Friday, April 27, 2007

A limited partnership

Thanks to Peter Julian and the NDP, Canadians are in the midst of receiving a much better idea what's involved in the Security and Prosperity Partnership. But the CP reports that one of the few publicly-released details of the current discussions seems to confirm many of the worst suspicions about the process:
There's an outcry on both sides of the Canada-U.S. border over an abrupt move by American officials to drop plans to pre-clear travellers and reduce costly congestion at land crossings.

Many are viewing it as a major black mark on bilateral relations since a co-operative measure publicly championed by the White House has been unceremoniously dumped by the Homeland Security Department...

The main sticking point was Homeland's unwillingness to accept Canada's legal problem with having U.S. authorities take fingerprints of people who approach the border but decide not to cross.

Canadian law doesn't permit fingerprinting unless someone volunteers or has been charged with a crime.

Canada's assurances that it would co-operate in investigating any suspicious person who approaches the border weren't enough, said one Capitol Hill source.

"The Attorney General's office really just wants to grab as much biometric information as it can," said the source.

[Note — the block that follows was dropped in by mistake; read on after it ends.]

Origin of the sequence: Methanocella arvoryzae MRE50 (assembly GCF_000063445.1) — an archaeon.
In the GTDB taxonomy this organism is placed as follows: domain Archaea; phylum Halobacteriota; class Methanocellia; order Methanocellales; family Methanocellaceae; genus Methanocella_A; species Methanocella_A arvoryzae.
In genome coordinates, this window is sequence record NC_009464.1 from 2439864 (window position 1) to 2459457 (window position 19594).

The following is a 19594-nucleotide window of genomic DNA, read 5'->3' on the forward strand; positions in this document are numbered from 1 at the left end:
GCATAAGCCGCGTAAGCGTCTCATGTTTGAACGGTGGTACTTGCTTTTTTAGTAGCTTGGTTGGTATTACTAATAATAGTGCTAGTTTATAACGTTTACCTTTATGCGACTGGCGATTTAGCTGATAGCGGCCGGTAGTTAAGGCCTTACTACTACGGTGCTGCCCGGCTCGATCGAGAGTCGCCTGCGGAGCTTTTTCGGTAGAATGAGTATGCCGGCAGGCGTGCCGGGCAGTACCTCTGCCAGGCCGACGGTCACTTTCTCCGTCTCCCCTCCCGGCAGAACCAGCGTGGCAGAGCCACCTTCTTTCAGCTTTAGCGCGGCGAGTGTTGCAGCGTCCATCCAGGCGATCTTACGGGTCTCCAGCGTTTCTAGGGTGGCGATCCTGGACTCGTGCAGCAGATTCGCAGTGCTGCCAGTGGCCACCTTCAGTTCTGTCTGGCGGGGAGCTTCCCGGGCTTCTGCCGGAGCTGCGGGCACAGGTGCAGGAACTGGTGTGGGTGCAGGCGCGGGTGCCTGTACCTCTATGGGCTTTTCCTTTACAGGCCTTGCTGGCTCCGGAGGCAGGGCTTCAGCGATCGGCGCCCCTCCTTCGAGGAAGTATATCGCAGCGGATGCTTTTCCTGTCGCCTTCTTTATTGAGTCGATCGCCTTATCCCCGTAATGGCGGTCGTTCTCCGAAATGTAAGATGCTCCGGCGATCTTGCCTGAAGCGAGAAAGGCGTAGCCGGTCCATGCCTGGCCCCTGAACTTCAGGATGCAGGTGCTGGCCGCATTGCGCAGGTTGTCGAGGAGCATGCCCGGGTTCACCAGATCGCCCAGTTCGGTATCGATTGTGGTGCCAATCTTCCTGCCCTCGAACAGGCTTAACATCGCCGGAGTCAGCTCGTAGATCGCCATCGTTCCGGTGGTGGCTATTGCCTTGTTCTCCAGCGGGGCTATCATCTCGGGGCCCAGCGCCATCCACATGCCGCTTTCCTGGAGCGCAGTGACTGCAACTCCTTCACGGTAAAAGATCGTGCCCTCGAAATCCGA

Canada won't consider any proposal that doesn't comply with Canadian law, Public Safety Minister Stockwell Day said Thursday in Ottawa.

But he's hopeful the U.S. will come back to the table.
Of course, it's for the best that Canada is publicly refusing to play along. But Day's supposed reassurance seems likely only to highlight the serious risks involved in continued discussions, rather than offering any indication that Canada will be able to maintain its sovereignty as the SPP process goes forward.

After all, it's hard to see how any government negotiating with the Bush administration could have expected anything other than a demand that Canada serve as an intelligence-gathering agency for the U.S. It's all too likely that the Harper government will eventually follow the same pattern it applied on softwood lumber, seeking to impose the U.S.' demands on Canada (by changing Canadian law to allow the demanded fingerprint collection) for the sake of getting a deal done rather than defending Canada's interests. And indeed the Cons' track record will likely provide a reason for the U.S. to think it can get away with making a firm demand of its every whim, no matter what Canadian law may say.

Needless to say, that's the kind of partnership that Canada is far better off avoiding. And hopefully the public airing of both the U.S.' current demands and the Canadian side of the story will make sure that the SPP process doesn't go any further in its current form.

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